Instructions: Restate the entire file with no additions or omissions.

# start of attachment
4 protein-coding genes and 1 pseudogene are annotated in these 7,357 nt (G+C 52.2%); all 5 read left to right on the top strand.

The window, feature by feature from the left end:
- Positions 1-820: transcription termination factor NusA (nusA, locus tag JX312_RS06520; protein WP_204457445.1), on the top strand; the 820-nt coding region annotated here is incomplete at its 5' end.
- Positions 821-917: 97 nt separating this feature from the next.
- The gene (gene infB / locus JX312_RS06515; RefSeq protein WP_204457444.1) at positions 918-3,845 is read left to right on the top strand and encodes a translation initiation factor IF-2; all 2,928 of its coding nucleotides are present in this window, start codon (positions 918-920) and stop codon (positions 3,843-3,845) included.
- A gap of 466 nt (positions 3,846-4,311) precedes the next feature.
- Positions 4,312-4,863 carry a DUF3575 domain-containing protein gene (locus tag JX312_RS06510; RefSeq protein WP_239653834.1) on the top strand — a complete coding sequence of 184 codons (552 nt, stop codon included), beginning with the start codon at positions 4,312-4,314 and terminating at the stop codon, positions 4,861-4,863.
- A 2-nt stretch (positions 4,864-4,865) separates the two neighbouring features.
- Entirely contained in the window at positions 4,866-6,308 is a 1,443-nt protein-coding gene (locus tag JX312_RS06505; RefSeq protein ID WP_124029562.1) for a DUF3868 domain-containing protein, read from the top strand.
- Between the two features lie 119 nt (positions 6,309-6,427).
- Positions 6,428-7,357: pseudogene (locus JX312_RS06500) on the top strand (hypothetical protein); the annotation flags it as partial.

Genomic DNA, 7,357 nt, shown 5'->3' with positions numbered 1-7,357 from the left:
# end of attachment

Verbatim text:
4 protein-coding genes and 1 pseudogene are annotated in these 7,357 nt (G+C 52.2%); all 5 read left to right on the top strand.

The window, feature by feature from the left end:
- Positions 1-820: transcription termination factor NusA (nusA, locus tag JX312_RS06520; protein WP_204457445.1), on the top strand; the 820-nt coding region annotated here is incomplete at its 5' end.
- Positions 821-917: 97 nt separating this feature from the next.
- The gene (gene infB / locus JX312_RS06515; RefSeq protein WP_204457444.1) at positions 918-3,845 is read left to right on the top strand and encodes a translation initiation factor IF-2; all 2,928 of its coding nucleotides are present in this window, start codon (positions 918-920) and stop codon (positions 3,843-3,845) included.
- A gap of 466 nt (positions 3,846-4,311) precedes the next feature.
- Positions 4,312-4,863 carry a DUF3575 domain-containing protein gene (locus tag JX312_RS06510; RefSeq protein WP_239653834.1) on the top strand — a complete coding sequence of 184 codons (552 nt, stop codon included), beginning with the start codon at positions 4,312-4,314 and terminating at the stop codon, positions 4,861-4,863.
- A 2-nt stretch (positions 4,864-4,865) separates the two neighbouring features.
- Entirely contained in the window at positions 4,866-6,308 is a 1,443-nt protein-coding gene (locus tag JX312_RS06505; RefSeq protein ID WP_124029562.1) for a DUF3868 domain-containing protein, read from the top strand.
- Between the two features lie 119 nt (positions 6,309-6,427).
- Positions 6,428-7,357: pseudogene (locus JX312_RS06500) on the top strand (hypothetical protein); the annotation flags it as partial.

Genomic DNA, 7,357 nt, shown 5'->3' with positions numbered 1-7,357 from the left: